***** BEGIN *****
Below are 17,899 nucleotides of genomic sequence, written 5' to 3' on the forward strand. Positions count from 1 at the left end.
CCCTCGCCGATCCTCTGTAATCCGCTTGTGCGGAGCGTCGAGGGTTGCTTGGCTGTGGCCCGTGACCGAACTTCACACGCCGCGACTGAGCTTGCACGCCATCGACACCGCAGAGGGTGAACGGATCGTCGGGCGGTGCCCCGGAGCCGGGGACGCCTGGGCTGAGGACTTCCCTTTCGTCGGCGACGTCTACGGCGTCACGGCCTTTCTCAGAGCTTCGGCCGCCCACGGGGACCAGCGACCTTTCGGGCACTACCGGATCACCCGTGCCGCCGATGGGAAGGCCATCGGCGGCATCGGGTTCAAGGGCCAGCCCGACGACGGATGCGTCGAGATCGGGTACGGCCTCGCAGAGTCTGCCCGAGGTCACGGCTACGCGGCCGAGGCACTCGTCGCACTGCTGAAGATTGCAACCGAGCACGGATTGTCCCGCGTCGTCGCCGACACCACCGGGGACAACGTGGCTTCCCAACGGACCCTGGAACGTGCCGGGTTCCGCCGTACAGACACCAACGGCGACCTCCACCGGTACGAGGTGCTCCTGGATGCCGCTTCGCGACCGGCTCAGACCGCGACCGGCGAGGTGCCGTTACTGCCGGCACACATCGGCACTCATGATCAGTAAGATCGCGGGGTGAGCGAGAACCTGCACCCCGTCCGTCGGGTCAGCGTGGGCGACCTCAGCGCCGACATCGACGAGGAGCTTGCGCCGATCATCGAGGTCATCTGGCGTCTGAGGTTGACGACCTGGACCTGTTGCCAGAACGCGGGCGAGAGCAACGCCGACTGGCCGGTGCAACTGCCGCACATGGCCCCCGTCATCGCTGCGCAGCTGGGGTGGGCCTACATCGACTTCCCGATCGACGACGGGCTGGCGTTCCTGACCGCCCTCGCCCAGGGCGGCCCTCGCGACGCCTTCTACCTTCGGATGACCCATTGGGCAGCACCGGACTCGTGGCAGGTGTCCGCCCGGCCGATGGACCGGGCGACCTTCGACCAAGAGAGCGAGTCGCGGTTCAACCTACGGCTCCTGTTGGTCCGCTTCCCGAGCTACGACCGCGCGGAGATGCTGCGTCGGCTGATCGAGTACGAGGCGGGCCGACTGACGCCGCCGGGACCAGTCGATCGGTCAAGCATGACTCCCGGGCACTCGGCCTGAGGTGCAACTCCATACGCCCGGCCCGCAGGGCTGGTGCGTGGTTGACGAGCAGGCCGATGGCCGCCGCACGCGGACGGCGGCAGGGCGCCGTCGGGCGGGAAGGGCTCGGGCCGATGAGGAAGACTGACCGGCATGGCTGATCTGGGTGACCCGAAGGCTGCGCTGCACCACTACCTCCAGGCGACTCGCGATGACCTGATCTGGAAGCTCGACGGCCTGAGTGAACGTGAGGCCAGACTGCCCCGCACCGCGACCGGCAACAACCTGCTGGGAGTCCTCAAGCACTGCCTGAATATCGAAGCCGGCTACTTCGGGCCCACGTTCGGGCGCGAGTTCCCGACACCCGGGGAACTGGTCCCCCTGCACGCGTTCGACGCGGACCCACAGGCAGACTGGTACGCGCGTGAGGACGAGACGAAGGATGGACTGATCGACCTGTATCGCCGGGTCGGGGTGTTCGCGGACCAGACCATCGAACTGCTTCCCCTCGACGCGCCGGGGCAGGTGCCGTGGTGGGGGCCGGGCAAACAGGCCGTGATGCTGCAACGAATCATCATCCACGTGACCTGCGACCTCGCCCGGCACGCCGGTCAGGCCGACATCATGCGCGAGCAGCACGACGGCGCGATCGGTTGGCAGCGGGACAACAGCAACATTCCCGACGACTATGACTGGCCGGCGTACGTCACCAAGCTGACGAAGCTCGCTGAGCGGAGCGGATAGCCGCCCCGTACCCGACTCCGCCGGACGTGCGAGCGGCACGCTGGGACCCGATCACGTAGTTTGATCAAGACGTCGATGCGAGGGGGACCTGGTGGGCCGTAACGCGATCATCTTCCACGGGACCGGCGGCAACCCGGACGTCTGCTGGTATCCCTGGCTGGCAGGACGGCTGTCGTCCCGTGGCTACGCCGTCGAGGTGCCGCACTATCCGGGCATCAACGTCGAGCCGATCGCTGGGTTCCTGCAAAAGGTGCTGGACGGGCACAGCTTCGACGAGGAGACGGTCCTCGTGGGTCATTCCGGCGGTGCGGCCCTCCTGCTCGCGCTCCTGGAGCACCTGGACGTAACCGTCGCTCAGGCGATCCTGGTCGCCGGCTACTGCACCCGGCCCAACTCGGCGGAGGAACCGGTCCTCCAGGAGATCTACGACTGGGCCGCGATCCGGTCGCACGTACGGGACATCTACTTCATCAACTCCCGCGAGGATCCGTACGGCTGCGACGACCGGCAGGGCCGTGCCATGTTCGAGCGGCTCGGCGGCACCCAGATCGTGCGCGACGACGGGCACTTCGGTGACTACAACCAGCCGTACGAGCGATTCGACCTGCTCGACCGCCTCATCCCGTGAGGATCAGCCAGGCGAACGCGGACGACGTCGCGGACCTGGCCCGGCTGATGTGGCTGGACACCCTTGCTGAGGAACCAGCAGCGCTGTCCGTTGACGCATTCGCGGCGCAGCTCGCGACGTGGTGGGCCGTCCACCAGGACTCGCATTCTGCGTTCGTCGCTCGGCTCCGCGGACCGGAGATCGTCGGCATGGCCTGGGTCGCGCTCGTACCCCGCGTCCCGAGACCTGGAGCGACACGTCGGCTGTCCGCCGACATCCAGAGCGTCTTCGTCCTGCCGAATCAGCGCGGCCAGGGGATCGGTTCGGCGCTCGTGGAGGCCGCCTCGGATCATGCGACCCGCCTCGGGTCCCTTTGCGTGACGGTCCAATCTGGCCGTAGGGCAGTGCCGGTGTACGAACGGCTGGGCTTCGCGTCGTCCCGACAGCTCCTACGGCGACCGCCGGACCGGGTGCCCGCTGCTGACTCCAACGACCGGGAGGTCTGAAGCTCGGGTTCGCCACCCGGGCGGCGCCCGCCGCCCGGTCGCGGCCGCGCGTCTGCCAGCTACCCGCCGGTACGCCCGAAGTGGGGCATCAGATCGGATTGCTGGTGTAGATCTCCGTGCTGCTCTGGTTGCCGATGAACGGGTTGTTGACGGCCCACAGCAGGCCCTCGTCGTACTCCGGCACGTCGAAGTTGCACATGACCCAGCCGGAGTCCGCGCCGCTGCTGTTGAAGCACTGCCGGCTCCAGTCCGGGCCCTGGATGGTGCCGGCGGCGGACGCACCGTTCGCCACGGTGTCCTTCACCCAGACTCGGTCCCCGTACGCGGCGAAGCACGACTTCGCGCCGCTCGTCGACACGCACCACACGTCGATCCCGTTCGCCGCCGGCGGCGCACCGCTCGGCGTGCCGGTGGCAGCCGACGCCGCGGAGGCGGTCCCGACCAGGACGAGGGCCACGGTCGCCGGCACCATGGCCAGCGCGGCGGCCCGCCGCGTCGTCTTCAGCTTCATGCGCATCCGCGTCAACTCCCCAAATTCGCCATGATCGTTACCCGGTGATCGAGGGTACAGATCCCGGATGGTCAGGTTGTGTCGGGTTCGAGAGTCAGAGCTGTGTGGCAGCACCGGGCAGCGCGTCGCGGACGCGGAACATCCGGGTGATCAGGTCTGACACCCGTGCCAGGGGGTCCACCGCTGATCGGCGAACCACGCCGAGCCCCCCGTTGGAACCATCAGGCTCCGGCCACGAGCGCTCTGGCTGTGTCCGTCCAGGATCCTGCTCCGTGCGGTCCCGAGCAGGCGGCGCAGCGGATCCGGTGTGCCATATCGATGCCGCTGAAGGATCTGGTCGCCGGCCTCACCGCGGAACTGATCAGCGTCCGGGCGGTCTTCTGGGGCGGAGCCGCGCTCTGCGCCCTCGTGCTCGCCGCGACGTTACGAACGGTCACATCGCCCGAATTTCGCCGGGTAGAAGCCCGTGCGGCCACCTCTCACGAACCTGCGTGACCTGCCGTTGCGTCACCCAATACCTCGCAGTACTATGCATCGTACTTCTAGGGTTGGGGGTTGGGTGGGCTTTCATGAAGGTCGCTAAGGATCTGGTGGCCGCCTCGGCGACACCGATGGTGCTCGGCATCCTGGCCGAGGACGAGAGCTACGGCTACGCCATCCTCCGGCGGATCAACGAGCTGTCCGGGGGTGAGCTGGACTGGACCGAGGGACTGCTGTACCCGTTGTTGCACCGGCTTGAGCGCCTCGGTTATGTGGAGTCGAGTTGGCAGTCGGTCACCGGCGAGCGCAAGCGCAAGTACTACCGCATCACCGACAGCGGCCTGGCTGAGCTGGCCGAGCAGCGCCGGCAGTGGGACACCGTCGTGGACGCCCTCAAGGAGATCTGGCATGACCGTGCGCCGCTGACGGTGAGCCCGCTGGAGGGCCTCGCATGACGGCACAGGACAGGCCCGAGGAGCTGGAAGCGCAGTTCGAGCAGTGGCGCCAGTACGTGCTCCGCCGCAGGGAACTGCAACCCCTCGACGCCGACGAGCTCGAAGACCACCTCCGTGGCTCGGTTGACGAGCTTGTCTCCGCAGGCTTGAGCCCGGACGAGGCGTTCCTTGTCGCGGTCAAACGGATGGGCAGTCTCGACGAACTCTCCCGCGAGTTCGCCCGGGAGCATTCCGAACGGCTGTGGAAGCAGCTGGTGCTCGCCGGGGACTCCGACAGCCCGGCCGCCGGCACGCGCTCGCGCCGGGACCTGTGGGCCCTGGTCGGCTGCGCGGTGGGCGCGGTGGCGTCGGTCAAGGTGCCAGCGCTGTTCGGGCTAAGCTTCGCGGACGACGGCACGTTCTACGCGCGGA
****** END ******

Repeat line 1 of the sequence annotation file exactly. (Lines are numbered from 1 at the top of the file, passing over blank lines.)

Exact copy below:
Below are 17,899 nucleotides of genomic sequence, written 5' to 3' on the forward strand. Positions count from 1 at the left end.